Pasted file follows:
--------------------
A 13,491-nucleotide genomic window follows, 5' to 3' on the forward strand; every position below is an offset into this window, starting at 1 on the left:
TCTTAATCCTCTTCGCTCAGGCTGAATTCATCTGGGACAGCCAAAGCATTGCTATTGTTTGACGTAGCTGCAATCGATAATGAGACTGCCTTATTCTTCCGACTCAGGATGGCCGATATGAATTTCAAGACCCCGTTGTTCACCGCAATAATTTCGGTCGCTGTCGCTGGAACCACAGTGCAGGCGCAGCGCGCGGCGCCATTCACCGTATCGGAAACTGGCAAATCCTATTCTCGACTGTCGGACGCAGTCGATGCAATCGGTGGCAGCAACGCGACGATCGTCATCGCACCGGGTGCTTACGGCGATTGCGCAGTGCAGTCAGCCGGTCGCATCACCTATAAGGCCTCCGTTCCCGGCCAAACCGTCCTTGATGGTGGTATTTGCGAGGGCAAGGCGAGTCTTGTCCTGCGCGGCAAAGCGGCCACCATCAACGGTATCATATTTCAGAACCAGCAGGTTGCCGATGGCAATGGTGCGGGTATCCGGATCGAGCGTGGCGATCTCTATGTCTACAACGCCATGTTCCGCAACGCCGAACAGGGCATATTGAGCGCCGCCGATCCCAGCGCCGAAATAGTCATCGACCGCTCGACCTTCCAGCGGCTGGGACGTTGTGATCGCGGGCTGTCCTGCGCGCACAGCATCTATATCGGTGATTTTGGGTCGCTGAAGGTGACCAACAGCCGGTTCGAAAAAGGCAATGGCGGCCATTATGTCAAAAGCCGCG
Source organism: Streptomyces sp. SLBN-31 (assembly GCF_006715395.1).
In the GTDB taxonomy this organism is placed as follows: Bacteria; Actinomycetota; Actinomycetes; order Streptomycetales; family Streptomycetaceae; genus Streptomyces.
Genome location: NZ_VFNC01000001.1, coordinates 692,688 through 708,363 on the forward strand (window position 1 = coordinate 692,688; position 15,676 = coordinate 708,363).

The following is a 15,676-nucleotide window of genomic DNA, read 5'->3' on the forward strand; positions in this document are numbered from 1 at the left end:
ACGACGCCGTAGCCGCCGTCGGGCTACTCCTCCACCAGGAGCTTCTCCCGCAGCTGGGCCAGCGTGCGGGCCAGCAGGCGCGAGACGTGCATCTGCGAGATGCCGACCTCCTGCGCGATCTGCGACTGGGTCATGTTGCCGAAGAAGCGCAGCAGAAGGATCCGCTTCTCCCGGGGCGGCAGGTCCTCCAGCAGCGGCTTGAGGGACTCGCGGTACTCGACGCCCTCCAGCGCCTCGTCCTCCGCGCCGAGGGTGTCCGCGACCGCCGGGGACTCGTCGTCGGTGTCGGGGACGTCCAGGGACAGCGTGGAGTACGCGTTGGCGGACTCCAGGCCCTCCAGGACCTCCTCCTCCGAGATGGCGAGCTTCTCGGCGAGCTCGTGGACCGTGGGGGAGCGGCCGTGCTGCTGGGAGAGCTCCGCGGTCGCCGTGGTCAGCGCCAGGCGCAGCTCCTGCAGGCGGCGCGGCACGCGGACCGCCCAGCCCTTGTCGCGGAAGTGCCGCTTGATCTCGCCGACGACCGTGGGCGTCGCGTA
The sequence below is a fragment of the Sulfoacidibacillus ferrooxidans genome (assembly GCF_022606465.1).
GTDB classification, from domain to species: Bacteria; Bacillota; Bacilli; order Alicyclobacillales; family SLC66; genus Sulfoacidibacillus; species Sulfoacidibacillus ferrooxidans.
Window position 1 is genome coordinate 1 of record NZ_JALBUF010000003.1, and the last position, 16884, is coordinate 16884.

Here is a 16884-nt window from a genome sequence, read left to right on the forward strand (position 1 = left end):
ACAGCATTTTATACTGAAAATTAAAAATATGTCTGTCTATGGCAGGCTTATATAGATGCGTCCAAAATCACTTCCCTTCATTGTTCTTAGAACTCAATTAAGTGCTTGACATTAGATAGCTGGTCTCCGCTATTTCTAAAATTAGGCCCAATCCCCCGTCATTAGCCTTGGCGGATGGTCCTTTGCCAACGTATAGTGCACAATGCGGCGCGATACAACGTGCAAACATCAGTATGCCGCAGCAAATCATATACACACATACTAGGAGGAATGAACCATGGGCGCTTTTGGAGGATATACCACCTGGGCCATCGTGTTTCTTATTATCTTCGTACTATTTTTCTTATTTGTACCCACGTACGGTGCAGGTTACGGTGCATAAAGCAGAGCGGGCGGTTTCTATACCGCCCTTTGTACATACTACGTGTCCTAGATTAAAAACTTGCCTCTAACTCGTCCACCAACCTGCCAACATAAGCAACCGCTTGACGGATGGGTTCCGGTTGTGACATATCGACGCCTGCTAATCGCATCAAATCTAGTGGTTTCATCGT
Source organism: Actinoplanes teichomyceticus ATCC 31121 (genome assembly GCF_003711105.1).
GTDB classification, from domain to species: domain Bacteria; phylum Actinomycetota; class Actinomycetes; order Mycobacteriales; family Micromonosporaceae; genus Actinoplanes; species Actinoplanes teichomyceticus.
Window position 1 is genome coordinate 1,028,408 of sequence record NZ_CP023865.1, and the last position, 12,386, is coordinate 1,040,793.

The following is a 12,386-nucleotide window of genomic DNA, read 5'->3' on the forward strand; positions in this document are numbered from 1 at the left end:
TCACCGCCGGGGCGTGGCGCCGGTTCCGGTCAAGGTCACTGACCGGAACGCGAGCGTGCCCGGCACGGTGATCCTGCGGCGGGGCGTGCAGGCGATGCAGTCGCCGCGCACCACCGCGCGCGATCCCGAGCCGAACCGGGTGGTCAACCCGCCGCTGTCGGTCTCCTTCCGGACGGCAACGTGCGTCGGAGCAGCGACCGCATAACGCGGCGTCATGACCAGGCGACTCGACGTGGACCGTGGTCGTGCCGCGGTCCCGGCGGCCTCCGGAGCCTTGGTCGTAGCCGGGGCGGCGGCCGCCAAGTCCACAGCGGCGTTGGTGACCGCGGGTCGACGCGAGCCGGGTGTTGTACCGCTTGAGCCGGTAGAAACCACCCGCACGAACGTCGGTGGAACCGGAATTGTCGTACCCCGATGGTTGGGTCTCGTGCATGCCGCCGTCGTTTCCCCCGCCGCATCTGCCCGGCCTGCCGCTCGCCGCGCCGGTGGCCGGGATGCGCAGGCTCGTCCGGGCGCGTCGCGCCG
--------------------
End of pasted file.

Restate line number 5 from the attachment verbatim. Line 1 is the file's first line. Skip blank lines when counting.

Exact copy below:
Genome location: NZ_VFNC01000001.1, coordinates 692,688 through 708,363 on the forward strand (window position 1 = coordinate 692,688; position 15,676 = coordinate 708,363).